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Category: Family Life

Update on My Mom: Glio-BLAST-THAT-oma

There were six people in the room with the neurosurgeon yesterday when we met to discuss Mom’s biopsy results, if you don’t count my brother and sister-in-law who were FaceTiming from Sarah’s office in Wisconsin. Our family does love a party. My mom’s surgeon feels like a godsend. She is patient, and quiet, and takes time to answer questions and doesn’t once look at us askance when somebody inevitably says something ridiculous (I’ll save the examples to protect the guilty…er, me). She is knowledgeable and experienced and we already trusted her once, so when she came into that room and sat down and immediately told us some relatively positive news, we (after extensive ridiculous questioning) walked out of that meeting weirdly, pleasantly, buoyed. Let me back up a little bit: You know the Arnold Swarzenegger line in “Kindergarten Cop” where he says he has a headache, and one of the children tells him that it might be a tumor, and then he’s all, “It’s not a toomah! It’s not a toomah!” That line has…

This is Not a Story You’ll Tell at Parties

I’ve realized recently that I don’t write about my mom very often, and when I do, it’s always sort of about her as a part of something else–my dad’s life, or my children’s. I’m not proud of this–mom is an integral part of my life, after all, and of our life as a family. Why don’t I discuss her? Why don’t I talk about her? I mean, we’ve gotten pretty tight, especially in these past ten years, and our relationship is–outside of a bumpy decade or so I’ll just call adolescence–for the most part, easy. So maybe that’s it: maybe the easy is why she hasn’t appeared on these pages so often. See, Mom is my constant. She’s as much a part of the framework of my life that to write about her sometimes feels like writing about what it’s like to breathe, or eat yogurt for breakfast, or put in a load of laundry for Clean Sheets Day. Mom is my constant: she…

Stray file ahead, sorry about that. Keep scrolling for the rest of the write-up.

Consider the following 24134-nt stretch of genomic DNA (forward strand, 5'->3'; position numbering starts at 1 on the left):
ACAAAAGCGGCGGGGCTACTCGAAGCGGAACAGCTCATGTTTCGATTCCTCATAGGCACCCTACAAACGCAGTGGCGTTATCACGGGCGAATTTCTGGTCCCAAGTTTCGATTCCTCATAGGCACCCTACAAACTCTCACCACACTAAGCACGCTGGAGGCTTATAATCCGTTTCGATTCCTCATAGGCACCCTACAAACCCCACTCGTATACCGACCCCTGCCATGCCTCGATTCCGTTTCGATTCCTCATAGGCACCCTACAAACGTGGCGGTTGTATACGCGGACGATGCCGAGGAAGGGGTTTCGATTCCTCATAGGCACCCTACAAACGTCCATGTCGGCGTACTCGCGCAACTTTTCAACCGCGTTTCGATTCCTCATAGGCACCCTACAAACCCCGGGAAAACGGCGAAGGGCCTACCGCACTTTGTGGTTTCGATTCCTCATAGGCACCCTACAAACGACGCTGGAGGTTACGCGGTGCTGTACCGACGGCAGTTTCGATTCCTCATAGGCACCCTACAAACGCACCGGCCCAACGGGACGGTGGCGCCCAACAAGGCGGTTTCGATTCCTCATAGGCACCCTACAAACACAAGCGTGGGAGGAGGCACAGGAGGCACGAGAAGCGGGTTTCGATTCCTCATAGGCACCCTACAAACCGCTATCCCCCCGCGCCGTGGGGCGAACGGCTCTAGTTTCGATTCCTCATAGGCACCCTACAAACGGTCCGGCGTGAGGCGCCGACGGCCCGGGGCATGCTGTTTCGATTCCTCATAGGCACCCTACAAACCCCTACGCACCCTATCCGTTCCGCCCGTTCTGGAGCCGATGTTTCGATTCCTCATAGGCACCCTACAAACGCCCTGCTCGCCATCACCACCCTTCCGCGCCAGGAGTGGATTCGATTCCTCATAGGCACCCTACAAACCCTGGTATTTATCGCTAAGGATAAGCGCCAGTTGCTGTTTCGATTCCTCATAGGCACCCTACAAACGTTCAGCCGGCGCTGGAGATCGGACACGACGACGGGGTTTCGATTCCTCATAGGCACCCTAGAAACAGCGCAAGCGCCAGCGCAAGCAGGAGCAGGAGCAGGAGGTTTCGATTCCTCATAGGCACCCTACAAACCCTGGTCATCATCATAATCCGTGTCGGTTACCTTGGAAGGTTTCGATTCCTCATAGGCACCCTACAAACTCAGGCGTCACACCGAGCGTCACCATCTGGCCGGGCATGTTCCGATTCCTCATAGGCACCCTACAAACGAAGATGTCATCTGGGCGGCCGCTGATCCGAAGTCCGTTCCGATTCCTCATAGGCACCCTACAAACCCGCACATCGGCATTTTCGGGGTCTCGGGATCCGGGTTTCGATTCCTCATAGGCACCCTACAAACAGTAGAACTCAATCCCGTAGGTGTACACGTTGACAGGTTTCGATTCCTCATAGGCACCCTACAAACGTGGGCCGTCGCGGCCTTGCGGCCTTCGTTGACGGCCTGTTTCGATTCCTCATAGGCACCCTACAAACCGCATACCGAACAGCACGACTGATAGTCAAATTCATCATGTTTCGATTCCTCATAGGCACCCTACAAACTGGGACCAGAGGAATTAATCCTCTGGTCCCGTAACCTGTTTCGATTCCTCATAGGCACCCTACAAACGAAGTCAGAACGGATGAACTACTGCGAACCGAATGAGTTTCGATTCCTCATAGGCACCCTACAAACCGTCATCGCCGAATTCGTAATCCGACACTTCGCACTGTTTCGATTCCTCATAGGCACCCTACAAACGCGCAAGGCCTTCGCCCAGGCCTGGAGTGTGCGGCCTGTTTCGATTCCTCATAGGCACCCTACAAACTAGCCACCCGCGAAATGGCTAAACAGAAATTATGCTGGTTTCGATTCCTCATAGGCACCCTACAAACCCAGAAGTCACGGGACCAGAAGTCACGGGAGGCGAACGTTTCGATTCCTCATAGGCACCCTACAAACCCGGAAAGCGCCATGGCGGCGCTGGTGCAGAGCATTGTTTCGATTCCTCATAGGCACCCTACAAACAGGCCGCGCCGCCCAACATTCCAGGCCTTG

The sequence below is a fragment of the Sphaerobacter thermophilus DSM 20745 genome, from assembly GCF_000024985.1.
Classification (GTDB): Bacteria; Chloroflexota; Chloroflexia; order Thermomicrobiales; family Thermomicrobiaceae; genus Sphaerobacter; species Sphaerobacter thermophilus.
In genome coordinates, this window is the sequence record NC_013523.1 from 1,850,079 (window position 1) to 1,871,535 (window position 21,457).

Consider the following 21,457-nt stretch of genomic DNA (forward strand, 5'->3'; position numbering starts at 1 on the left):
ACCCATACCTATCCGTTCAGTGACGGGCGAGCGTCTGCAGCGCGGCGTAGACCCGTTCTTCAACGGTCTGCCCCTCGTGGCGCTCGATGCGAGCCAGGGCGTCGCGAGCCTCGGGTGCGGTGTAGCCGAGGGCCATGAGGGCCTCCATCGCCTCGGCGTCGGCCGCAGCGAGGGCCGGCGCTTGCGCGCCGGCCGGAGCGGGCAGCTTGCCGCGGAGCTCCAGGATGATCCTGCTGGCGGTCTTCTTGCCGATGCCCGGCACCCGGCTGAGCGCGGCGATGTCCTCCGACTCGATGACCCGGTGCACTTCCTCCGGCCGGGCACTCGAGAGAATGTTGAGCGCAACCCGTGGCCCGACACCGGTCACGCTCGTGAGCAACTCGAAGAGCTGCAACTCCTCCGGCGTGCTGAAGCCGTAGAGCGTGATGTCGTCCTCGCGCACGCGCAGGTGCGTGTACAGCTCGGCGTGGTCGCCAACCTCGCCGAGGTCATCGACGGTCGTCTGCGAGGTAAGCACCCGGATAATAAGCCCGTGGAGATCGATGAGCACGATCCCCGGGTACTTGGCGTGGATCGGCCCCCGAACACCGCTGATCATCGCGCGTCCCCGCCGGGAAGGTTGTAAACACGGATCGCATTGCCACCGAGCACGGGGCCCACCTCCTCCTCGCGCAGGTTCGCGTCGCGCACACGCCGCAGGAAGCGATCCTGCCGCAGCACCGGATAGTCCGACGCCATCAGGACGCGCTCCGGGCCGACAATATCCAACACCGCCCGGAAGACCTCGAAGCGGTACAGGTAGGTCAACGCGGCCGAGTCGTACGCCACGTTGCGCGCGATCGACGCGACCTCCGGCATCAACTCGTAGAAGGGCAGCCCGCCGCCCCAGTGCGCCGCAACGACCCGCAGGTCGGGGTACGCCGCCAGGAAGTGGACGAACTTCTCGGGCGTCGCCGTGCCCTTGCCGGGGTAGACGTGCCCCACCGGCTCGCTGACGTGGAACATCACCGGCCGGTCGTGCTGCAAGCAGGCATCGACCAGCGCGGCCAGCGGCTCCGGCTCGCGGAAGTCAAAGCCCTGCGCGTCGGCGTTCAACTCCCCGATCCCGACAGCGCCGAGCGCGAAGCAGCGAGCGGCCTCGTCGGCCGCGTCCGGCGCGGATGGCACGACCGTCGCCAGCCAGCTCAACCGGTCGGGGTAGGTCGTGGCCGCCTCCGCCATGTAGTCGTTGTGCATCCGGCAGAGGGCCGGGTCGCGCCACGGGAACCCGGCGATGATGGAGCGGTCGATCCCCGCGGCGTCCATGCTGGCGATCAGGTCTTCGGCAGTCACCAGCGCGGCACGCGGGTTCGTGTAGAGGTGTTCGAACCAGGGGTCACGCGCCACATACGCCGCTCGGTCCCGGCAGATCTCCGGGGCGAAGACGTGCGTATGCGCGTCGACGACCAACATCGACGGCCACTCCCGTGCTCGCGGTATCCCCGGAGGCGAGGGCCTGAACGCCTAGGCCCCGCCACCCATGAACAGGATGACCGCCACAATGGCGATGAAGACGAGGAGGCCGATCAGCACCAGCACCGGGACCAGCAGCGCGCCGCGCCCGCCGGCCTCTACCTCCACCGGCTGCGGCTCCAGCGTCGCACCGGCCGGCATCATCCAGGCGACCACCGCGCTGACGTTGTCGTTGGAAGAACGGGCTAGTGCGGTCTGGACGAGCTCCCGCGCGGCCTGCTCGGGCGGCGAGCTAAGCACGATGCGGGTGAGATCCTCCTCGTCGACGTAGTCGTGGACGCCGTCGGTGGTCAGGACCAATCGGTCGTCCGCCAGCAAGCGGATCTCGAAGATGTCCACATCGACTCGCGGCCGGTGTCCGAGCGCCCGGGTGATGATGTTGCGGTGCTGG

More Than You Can Shake a Stick At

The kids were off school this past Friday for their spring break, and David took off work so that we could do something as a family. I don’t know what it’s like in your world, but in ours there are times where all the red flags start flying and we realize that we need a “reset” day: just some time together to do something a bit different, something that means we get to hang out together, experiencing something new–and something that, hopefully, will require lots and lots of walking so as to tire the kids out so they sleep in the next day. (It’s all for the kids, I tell you.) So, this past Friday we decided on a road trip to Washington, D.C., with the idea of seeing some dinosaur bones. We drove a couple hours into Maryland from our house in Pennsylvania, then surprised our suburban children with their first Metro ride (those initial moments of the train ride were the most exciting 30 seconds of their day…until they realized that they were going to look at nothing but dark tunnel walls for the next…